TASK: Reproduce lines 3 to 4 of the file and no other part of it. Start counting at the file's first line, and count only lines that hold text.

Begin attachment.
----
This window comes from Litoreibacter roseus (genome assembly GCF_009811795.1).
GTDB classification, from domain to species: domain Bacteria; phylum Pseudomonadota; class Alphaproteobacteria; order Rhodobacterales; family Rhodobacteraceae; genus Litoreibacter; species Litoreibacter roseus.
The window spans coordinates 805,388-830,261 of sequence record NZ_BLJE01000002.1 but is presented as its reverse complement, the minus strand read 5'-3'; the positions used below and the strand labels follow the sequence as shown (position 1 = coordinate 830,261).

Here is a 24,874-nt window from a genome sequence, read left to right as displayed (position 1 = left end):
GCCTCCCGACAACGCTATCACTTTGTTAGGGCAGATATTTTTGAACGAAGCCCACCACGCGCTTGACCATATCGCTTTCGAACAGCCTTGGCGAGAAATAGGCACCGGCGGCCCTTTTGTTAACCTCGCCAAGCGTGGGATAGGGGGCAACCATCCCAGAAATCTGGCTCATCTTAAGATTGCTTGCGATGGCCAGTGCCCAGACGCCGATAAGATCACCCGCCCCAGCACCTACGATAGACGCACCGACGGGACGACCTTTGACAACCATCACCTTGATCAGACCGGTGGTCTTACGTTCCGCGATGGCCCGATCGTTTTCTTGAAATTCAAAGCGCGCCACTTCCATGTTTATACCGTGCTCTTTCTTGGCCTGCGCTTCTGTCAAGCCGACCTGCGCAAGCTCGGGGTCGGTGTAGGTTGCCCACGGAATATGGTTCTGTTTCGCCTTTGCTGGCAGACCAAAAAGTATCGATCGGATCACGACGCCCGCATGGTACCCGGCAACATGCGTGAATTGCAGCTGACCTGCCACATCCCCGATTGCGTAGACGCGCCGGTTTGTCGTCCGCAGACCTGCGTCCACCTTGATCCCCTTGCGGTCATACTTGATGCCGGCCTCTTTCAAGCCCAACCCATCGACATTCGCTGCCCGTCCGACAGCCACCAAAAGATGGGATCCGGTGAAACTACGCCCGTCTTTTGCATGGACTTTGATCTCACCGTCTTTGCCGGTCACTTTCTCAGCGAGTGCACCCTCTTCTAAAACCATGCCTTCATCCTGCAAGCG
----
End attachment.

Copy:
The window spans coordinates 805,388-830,261 of sequence record NZ_BLJE01000002.1 but is presented as its reverse complement, the minus strand read 5'-3'; the positions used below and the strand labels follow the sequence as shown (position 1 = coordinate 830,261).

Here is a 24,874-nt window from a genome sequence, read left to right as displayed (position 1 = left end):